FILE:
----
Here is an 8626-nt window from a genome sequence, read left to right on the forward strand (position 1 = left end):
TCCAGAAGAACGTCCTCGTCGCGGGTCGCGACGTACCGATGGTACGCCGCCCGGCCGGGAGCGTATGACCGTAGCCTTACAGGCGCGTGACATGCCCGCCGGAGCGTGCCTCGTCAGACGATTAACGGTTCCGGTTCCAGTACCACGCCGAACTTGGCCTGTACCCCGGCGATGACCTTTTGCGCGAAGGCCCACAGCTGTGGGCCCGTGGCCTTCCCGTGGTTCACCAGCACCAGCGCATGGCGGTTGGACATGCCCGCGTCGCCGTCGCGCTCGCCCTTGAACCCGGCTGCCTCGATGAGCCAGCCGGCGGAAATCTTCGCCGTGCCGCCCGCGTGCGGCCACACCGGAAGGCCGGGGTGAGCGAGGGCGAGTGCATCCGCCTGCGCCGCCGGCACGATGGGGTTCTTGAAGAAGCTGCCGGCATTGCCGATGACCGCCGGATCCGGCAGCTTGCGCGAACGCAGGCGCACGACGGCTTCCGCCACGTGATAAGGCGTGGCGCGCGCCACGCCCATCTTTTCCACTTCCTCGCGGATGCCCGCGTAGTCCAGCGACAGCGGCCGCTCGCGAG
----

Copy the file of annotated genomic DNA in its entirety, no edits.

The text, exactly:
Here is an 8626-nt window from a genome sequence, read left to right on the forward strand (position 1 = left end):
TCCAGAAGAACGTCCTCGTCGCGGGTCGCGACGTACCGATGGTACGCCGCCCGGCCGGGAGCGTATGACCGTAGCCTTACAGGCGCGTGACATGCCCGCCGGAGCGTGCCTCGTCAGACGATTAACGGTTCCGGTTCCAGTACCACGCCGAACTTGGCCTGTACCCCGGCGATGACCTTTTGCGCGAAGGCCCACAGCTGTGGGCCCGTGGCCTTCCCGTGGTTCACCAGCACCAGCGCATGGCGGTTGGACATGCCCGCGTCGCCGTCGCGCTCGCCCTTGAACCCGGCTGCCTCGATGAGCCAGCCGGCGGAAATCTTCGCCGTGCCGCCCGCGTGCGGCCACACCGGAAGGCCGGGGTGAGCGAGGGCGAGTGCATCCGCCTGCGCCGCCGGCACGATGGGGTTCTTGAAGAAGCTGCCGGCATTGCCGATGACCGCCGGATCCGGCAGCTTGCGCGAACGCAGGCGCACGACGGCTTCCGCCACGTGATAAGGCGTGGCGCGCGCCACGCCCATCTTTTCCACTTCCTCGCGGATGCCCGCGTAGTCCAGCGACAGCGGCCGCTCGCGAG